Magazyn WatW plus gra Dubno 1941
World at War magazine brings the S&T style to a focus on World War II. This unique approach goes in-depth on World War II, digging deeper into battles and campaigns, and seeking out the unusual and little known events of this vast, worldwide conflict. All feature articles are copiously illustrated with maps and photographs, with shorter articles focused on the interesting and often surprising details and events.
Dubno, 1941. During the opening days of Operation Barbarossa, the German First Panzer Group drove deep through the Ukraine with its ultimate objective the great city of Kiev. Leading the thrust was the 48th Panzer Corps. The Germans broke through the Soviet frontier defenses, but the Red Army quickly counterattacked with several mechanized corps. While the Germans were outnumbered, especially in tanks, they had superior command control and tactics, allowing them to defeat the Soviets piecemeal. Moreover, the Red Army at this stage of the war was in the midst of reorganization, and suffering from severe logistical shortfalls. Still, the Germans got a surprise when they ran up against T-34 and KV tanks which were far heavier than the German AFVs, and were largely impervious to their anti-tank fire, except for the infamous 88mm flak guns. Following several days of mobile battles, the Wehrmacht routed the Red Army. Yet, the Germans were delayed long enough to cost them a quick capture of Kiev, a failure which would have considerable ramifications in the next several months of the campaign.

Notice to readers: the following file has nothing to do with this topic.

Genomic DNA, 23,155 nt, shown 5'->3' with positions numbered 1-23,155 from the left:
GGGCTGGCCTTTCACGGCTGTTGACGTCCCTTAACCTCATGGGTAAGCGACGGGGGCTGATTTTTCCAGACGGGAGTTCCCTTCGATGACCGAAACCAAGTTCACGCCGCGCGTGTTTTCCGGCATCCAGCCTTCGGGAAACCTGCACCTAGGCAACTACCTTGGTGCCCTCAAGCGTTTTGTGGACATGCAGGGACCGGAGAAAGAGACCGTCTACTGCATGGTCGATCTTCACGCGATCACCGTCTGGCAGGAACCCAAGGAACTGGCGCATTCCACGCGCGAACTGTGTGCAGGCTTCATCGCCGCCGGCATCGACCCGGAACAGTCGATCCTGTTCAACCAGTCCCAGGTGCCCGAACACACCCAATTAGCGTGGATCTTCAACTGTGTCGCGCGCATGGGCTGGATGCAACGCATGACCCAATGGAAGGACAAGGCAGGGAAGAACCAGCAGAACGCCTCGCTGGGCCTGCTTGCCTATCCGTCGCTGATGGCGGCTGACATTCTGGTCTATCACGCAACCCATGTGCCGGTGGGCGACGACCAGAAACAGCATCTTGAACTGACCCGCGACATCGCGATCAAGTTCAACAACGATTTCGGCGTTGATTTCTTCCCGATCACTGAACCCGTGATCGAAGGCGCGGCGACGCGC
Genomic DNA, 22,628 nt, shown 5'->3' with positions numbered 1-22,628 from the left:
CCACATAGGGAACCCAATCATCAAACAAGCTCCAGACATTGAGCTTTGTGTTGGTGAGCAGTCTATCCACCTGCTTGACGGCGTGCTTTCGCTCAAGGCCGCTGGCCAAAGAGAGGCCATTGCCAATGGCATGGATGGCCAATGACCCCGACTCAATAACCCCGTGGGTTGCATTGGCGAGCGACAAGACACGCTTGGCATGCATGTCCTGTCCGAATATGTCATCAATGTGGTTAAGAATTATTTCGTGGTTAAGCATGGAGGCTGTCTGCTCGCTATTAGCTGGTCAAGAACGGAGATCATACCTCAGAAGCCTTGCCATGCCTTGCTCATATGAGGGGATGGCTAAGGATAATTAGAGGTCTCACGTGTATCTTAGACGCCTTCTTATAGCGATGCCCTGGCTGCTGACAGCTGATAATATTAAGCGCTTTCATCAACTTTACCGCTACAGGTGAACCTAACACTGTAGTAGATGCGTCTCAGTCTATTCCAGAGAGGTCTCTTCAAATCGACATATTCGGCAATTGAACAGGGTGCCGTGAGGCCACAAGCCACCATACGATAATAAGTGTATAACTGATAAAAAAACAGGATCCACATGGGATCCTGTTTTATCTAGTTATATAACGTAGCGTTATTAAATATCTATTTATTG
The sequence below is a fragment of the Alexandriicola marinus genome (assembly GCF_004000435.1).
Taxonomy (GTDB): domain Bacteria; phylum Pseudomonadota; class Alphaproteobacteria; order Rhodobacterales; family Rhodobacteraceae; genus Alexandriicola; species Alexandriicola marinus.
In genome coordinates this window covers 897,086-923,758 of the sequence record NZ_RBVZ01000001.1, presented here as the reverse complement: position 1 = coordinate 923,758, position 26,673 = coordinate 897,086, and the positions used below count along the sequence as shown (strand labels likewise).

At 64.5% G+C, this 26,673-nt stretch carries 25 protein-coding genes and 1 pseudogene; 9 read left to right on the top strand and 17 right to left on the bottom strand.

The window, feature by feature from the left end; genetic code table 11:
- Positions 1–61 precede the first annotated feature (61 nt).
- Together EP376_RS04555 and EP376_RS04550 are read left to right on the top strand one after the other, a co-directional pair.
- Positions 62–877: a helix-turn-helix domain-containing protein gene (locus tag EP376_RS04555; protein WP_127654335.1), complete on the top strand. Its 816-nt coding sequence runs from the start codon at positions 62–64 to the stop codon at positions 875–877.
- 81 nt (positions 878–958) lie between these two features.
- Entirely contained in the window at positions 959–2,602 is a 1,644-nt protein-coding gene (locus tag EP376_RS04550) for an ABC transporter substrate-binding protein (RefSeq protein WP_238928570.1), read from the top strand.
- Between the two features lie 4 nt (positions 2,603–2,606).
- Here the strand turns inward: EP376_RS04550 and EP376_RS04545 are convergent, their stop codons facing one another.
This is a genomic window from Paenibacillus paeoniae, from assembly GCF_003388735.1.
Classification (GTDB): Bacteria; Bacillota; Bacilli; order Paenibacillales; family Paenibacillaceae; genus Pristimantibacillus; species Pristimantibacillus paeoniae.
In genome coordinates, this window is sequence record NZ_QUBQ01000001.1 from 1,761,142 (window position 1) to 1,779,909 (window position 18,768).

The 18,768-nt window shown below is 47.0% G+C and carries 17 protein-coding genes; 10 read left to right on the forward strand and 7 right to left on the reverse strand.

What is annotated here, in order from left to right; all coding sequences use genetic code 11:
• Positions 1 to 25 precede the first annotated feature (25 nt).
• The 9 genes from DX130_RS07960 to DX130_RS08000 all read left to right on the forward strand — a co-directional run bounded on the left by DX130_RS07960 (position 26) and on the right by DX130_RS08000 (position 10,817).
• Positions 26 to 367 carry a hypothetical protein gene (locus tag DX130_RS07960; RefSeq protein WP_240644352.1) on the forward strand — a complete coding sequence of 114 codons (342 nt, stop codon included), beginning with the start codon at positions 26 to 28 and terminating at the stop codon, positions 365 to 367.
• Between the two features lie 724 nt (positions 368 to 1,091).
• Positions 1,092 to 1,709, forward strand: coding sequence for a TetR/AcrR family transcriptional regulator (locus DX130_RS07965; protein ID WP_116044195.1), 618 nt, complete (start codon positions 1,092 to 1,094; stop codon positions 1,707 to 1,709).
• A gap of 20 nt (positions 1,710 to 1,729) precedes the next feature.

Components: One 22" x 34" map & 228 counters
•The Maginot Line: An in depth look at this iconic French fortified line’s role in the campaign of 1940.
•Slim’s Tanks: an analysis of the brilliant use of armor in the difficult terrain of Southeast Asia by the British Field Marshal William Slim in 1944-45.
•Gen. Stanislaw Sosabowski: the military biography of the famous WW2 Polish Parachute Brigade commander (played by Gene Hackman in the movie A Bridge Too Far).